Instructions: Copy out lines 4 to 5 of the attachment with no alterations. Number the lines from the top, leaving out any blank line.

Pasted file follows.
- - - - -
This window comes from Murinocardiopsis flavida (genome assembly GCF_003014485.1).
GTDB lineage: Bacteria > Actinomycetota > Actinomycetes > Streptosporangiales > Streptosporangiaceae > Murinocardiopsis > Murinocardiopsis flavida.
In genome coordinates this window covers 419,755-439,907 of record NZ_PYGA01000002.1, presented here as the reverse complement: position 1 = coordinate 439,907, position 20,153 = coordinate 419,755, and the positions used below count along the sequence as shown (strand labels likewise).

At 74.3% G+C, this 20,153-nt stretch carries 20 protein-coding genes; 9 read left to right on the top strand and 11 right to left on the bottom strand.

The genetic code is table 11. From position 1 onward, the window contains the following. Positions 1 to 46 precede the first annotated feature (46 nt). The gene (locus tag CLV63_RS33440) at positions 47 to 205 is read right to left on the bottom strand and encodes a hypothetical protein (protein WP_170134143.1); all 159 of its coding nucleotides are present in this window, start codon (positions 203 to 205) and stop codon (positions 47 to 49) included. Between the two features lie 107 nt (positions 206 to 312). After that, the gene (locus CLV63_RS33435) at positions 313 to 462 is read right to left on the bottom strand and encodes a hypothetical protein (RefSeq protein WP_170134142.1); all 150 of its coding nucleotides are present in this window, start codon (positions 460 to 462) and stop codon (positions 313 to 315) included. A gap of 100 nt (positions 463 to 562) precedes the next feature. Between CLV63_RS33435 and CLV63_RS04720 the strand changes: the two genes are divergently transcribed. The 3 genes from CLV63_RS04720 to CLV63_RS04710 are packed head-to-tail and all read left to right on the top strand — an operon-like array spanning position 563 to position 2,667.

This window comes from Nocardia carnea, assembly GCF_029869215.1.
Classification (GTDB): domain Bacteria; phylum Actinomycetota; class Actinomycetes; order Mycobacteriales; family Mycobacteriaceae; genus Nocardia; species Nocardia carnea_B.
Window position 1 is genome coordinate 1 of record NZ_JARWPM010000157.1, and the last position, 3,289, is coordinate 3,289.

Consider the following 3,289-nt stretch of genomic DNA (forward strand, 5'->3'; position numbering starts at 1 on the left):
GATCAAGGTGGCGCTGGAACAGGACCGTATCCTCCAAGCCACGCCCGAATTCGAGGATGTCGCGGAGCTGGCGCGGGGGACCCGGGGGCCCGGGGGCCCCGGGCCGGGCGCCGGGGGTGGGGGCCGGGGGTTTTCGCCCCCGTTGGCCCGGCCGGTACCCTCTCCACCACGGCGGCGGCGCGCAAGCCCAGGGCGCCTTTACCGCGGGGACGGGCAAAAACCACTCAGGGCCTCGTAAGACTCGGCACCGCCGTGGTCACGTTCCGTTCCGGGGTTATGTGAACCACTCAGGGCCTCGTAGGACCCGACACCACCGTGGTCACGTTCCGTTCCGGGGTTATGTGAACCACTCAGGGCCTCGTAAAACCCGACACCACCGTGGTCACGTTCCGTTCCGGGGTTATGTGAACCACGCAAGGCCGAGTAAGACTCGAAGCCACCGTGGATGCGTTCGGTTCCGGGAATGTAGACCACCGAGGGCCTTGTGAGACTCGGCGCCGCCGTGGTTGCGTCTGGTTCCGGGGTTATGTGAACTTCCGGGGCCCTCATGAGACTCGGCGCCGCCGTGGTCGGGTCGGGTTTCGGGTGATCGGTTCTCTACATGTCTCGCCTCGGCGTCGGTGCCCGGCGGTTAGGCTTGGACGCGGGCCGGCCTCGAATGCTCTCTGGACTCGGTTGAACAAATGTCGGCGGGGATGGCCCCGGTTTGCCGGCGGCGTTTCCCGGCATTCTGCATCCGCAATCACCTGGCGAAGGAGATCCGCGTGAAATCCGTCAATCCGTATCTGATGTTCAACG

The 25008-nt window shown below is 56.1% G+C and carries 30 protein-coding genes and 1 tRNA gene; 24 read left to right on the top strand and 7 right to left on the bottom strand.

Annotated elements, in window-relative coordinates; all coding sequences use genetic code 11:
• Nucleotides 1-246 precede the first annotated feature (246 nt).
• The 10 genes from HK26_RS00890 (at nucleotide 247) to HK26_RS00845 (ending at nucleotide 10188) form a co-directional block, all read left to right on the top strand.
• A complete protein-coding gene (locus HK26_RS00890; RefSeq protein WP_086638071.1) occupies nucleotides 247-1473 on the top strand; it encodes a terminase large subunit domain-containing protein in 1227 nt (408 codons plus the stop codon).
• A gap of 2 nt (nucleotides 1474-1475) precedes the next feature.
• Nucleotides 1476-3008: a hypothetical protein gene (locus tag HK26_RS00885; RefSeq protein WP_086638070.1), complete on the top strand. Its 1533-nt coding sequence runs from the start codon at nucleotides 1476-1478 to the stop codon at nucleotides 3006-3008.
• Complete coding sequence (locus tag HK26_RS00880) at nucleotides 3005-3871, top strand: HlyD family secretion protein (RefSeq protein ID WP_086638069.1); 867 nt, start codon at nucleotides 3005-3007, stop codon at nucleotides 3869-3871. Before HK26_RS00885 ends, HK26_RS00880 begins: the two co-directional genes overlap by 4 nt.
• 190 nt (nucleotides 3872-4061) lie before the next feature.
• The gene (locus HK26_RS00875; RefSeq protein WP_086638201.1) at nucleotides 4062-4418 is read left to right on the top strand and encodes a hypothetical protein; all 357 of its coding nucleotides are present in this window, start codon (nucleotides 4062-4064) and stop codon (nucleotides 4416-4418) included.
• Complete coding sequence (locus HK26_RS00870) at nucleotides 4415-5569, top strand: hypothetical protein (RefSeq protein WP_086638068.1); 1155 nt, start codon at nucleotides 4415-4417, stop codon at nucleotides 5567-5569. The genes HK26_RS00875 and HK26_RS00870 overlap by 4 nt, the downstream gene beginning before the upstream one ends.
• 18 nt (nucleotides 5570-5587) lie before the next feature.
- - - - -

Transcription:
At 74.3% G+C, this 20,153-nt stretch carries 20 protein-coding genes; 9 read left to right on the top strand and 11 right to left on the bottom strand.

The genetic code is table 11. From position 1 onward, the window contains the following. Positions 1 to 46 precede the first annotated feature (46 nt). The gene (locus tag CLV63_RS33440) at positions 47 to 205 is read right to left on the bottom strand and encodes a hypothetical protein (protein WP_170134143.1); all 159 of its coding nucleotides are present in this window, start codon (positions 203 to 205) and stop codon (positions 47 to 49) included. Between the two features lie 107 nt (positions 206 to 312). After that, the gene (locus CLV63_RS33435) at positions 313 to 462 is read right to left on the bottom strand and encodes a hypothetical protein (RefSeq protein WP_170134142.1); all 150 of its coding nucleotides are present in this window, start codon (positions 460 to 462) and stop codon (positions 313 to 315) included. A gap of 100 nt (positions 463 to 562) precedes the next feature. Between CLV63_RS33435 and CLV63_RS04720 the strand changes: the two genes are divergently transcribed. The 3 genes from CLV63_RS04720 to CLV63_RS04710 are packed head-to-tail and all read left to right on the top strand — an operon-like array spanning position 563 to position 2,667.